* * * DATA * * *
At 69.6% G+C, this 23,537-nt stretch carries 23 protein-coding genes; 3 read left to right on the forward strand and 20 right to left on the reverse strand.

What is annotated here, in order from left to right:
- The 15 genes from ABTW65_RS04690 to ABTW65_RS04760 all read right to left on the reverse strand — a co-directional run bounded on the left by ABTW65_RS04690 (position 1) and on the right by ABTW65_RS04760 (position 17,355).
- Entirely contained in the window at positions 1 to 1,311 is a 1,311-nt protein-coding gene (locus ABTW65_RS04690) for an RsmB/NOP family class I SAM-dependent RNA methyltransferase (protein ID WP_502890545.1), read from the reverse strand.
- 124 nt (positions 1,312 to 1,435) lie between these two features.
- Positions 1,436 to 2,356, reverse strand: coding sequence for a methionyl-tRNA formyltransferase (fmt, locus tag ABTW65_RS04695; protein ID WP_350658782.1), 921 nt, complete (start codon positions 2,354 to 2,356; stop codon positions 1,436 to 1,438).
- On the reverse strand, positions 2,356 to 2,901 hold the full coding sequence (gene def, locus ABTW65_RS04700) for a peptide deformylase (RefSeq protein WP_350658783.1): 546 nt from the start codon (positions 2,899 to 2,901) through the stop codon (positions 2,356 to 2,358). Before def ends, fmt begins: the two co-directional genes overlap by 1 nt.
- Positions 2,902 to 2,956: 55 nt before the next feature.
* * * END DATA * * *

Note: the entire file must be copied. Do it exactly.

At 69.6% G+C, this 23,537-nt stretch carries 23 protein-coding genes; 3 read left to right on the forward strand and 20 right to left on the reverse strand.

What is annotated here, in order from left to right:
- The 15 genes from ABTW65_RS04690 to ABTW65_RS04760 all read right to left on the reverse strand — a co-directional run bounded on the left by ABTW65_RS04690 (position 1) and on the right by ABTW65_RS04760 (position 17,355).
- Entirely contained in the window at positions 1 to 1,311 is a 1,311-nt protein-coding gene (locus ABTW65_RS04690) for an RsmB/NOP family class I SAM-dependent RNA methyltransferase (protein ID WP_502890545.1), read from the reverse strand.
- 124 nt (positions 1,312 to 1,435) lie between these two features.
- Positions 1,436 to 2,356, reverse strand: coding sequence for a methionyl-tRNA formyltransferase (fmt, locus tag ABTW65_RS04695; protein ID WP_350658782.1), 921 nt, complete (start codon positions 2,354 to 2,356; stop codon positions 1,436 to 1,438).
- On the reverse strand, positions 2,356 to 2,901 hold the full coding sequence (gene def, locus ABTW65_RS04700) for a peptide deformylase (RefSeq protein WP_350658783.1): 546 nt from the start codon (positions 2,899 to 2,901) through the stop codon (positions 2,356 to 2,358). Before def ends, fmt begins: the two co-directional genes overlap by 1 nt.
- Positions 2,902 to 2,956: 55 nt before the next feature.